Every Great Story Ends
I couldn't tell you exactly when, but at some point during my education, I learned that stories have a beginning, a middle, and an end. Of course, that was back in the olden days of yore (that is, the late 1970s or early 1980s), when “platform” referred only to a style of shoe, and 140 characters was just enough for a decent subhead.
Today, though, regardless of venue, the value of the beginning-middle-end storytelling structure remains.
I started thinking about this as I've watched ardent supporters of Mitt Romney continue to provide examples of why President Obama’s reelection heralds the End of Civilization as We Know It. Folks, the election story ended a few weeks back. It reached a conclusion. The business of American politics carries on, though, and you could likely find a productive story within this ongoing saga, but the election result is a done deal.
Then there’s NaNoWriMo, the initiative in which participants write an entire novel in one month. My virtual hat is off to anyone who accomplished this feat. I’m impressed. The arrival of December 1 is not, however, the end of this particular story. Your novel needs to be edited—by you, surely, and also by someone else. Maybe more than one person. Then there’s a whole process of things that will happen to bring your story to readers, some of which involve telling those readers that your book exists (a.k.a., marketing). Kathleen Schmidt has written a wonderful piece about “off the shelf” marketing services, which I highly recommend. The only thing I’d add to it is that the “Personal Publicist” mentioned is likely someone with lots of enthusiasm, but not much experience or expertise.
But what about a story that you want to continue? A dialog that you want to start, so to speak, and have incite discussion in the longer term. I would still argue that the best way to tell this story is with a beginning, middle, and end. If you don’t get to a conclusion, people are left hanging, and aren't quite sure what to do. If you want them to engage, you need to conclude and give them something to react to. Think of your story in chapters, if that makes it easier.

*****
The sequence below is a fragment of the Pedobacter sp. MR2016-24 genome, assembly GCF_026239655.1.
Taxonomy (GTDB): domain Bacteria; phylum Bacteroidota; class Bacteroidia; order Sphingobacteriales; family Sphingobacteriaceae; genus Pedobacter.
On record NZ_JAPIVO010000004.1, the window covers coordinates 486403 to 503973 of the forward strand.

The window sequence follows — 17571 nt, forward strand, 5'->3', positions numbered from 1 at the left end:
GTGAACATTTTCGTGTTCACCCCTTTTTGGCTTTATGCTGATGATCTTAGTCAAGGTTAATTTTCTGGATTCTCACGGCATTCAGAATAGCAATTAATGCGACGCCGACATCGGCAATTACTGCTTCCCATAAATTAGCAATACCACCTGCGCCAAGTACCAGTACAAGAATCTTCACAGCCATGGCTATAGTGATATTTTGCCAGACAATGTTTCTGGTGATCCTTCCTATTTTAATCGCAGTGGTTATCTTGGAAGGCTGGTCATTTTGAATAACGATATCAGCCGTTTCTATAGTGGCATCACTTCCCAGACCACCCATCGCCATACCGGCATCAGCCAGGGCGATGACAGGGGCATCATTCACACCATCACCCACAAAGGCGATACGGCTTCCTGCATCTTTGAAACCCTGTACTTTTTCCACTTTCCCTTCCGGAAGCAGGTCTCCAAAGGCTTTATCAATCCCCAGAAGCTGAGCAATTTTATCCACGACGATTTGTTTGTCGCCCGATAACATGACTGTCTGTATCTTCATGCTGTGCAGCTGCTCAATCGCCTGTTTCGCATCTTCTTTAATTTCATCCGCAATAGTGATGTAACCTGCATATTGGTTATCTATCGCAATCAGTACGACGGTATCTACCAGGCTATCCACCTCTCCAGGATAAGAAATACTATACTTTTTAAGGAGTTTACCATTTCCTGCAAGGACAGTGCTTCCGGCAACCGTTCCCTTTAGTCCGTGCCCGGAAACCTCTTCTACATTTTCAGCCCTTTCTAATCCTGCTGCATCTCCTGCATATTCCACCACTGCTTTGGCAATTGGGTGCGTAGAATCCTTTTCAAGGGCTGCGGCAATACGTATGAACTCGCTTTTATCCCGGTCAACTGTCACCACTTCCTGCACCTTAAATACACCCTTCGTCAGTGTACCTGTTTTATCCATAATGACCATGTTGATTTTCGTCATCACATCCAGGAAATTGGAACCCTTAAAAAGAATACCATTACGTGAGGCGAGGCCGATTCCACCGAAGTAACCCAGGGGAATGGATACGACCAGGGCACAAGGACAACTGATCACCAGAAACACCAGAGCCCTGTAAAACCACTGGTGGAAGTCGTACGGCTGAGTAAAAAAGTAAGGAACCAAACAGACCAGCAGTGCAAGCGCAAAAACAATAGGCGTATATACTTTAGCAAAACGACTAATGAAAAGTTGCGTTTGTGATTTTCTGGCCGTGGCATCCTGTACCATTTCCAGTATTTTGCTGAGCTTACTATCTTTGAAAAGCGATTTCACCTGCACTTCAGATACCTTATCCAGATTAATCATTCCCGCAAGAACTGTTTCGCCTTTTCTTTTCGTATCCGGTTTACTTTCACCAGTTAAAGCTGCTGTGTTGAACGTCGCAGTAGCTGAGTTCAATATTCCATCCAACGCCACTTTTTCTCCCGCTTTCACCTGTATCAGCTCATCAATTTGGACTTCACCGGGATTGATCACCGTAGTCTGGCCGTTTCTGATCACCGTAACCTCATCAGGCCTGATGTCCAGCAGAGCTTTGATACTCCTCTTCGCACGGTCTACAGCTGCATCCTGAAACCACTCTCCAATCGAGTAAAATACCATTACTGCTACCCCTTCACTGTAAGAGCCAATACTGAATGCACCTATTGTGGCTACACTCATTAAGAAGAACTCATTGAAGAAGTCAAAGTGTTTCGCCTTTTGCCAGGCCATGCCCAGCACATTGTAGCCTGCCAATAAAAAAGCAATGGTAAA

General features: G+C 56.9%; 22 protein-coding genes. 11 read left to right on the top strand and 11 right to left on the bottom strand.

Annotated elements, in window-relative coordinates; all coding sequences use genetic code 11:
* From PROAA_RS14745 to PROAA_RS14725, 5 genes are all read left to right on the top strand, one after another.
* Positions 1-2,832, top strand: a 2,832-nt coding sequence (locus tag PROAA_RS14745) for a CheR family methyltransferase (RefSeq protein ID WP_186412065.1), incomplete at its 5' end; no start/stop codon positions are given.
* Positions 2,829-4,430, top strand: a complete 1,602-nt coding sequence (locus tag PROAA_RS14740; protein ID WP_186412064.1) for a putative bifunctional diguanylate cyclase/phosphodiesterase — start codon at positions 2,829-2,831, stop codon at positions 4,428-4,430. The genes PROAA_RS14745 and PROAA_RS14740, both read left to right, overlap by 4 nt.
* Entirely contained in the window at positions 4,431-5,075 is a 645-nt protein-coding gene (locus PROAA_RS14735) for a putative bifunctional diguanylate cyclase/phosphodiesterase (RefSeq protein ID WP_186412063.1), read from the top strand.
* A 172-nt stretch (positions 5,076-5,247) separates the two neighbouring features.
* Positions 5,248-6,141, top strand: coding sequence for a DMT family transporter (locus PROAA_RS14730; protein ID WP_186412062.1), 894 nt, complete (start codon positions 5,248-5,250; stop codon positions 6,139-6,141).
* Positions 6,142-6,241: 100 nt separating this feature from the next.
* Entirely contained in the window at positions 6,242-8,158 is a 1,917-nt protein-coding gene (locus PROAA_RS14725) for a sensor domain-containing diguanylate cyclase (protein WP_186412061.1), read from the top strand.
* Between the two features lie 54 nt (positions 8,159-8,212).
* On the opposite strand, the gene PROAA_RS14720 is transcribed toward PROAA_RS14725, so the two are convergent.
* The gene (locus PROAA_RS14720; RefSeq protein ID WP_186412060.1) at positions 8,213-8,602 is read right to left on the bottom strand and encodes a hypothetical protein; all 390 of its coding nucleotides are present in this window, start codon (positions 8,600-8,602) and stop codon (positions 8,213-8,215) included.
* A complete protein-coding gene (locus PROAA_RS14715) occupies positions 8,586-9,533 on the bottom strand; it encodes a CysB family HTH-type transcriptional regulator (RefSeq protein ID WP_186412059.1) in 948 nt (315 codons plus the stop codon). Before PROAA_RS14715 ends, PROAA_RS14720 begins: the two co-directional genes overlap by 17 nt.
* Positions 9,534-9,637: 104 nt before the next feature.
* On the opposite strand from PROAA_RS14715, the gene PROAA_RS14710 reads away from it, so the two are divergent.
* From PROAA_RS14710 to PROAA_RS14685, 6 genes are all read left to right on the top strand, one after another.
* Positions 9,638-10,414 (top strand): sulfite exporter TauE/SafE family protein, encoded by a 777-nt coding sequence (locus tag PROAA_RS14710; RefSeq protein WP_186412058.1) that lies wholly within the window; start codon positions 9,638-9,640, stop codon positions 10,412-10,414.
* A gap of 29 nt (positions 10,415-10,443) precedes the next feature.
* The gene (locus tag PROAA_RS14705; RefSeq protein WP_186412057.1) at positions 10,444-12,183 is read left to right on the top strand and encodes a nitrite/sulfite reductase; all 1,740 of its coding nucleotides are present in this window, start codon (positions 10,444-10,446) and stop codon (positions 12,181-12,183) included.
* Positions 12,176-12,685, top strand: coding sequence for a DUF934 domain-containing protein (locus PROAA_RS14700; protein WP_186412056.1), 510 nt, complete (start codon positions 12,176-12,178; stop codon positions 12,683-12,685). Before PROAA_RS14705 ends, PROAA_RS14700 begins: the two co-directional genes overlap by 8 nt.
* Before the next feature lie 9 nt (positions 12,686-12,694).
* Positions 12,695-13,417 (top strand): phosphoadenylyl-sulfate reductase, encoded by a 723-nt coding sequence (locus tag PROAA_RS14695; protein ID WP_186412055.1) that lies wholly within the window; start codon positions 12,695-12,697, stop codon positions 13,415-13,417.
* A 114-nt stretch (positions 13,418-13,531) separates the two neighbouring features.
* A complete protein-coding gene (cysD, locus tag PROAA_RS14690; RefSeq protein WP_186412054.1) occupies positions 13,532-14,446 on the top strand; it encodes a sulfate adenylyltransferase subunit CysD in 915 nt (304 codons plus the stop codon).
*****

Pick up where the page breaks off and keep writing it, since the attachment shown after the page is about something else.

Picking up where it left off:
As technology continues to move at warp speed, we can all be insiders, and sometimes I fear that storytelling is suffering as a result. It’s easy to assume that our audience—be it tiny or enormous—knows the bits we leave out. While I’m all for concise communications, this doesn't mean that just telling part of a story will ever really be effective. Nor that any story can just ramble on forever. My perfect corporate example is AOL. Some years back, they forgot to end their stories, and so now they’re just kind of…out there. Somewhere. Doing something. But nobody is quite sure what, why, or to whom.
I hope that as we see stories in all their forms proliferate across pages and screens in formats long and short, we also see storytellers of all stripes embrace the beginning-middle-end structure, understanding that ultimately this encourages creativity (not to mention productivity).